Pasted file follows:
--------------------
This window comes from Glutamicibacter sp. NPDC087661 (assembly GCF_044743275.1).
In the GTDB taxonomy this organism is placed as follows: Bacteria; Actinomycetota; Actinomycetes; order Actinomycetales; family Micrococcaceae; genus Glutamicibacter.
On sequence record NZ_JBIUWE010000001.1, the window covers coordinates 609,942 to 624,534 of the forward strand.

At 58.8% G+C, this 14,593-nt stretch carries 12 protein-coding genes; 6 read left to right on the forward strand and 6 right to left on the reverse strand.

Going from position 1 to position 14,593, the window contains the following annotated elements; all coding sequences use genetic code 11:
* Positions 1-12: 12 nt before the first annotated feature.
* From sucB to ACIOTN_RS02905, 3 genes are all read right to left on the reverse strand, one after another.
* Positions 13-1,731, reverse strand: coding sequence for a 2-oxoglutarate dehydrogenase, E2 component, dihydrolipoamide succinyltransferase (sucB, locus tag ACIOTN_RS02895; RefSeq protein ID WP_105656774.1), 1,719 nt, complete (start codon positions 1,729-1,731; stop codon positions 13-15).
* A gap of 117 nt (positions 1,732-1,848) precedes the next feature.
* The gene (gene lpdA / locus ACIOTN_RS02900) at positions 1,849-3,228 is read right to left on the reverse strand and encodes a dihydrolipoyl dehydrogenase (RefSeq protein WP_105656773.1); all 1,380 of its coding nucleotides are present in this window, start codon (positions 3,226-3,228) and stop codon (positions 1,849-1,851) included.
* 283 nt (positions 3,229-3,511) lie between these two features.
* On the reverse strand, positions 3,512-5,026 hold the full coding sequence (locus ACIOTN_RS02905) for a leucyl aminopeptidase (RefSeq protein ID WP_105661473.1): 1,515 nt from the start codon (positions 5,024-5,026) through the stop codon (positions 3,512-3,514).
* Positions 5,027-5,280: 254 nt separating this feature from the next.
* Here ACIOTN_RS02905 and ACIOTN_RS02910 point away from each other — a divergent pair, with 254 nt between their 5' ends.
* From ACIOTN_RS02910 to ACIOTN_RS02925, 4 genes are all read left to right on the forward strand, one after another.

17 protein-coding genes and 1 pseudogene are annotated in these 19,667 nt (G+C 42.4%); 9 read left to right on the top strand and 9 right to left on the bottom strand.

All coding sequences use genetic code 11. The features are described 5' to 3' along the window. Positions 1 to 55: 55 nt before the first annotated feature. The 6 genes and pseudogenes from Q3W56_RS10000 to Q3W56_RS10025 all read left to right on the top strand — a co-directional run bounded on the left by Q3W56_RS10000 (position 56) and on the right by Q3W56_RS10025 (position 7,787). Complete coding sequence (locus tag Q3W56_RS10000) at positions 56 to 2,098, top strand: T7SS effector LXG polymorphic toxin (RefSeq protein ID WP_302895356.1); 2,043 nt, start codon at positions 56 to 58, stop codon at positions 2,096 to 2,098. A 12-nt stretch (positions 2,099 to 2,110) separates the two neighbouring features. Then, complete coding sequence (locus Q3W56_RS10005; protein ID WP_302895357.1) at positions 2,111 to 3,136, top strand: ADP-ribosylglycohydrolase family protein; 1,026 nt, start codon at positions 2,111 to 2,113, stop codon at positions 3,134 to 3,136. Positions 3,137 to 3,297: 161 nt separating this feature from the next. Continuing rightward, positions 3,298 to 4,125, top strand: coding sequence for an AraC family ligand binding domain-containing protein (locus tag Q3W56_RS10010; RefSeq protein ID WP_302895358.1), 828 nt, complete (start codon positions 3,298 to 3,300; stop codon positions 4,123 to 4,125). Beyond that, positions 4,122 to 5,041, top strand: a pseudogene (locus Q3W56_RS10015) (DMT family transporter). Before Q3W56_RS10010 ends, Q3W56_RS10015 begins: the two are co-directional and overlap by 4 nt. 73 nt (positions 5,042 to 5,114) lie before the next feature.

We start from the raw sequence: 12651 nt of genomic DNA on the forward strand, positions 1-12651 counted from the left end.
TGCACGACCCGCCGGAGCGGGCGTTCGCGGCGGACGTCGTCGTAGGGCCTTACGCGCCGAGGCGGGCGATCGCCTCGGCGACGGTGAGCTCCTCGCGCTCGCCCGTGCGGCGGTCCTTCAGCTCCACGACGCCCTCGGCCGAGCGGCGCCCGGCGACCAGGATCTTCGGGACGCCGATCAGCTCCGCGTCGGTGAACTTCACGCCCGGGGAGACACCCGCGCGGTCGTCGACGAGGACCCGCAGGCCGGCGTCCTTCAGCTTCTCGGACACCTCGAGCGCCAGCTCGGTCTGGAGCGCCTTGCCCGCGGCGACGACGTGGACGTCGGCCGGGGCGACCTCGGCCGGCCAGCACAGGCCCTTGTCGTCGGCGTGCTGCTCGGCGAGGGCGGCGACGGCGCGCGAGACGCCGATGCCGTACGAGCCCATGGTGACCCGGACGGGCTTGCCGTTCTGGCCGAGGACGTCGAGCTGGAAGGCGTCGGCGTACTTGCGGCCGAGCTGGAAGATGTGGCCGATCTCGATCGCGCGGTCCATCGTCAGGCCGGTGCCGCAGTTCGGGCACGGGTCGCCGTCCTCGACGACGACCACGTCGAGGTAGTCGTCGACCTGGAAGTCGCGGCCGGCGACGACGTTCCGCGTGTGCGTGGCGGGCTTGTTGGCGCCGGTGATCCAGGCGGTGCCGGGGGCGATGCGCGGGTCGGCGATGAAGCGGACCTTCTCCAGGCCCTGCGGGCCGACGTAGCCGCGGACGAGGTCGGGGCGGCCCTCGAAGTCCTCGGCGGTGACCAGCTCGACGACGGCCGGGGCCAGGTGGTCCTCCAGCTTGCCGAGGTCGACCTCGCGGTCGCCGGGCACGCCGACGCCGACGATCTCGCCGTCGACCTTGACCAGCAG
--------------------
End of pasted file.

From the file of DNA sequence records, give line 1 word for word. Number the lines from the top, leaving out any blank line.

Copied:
This window comes from Glutamicibacter sp. NPDC087661 (assembly GCF_044743275.1).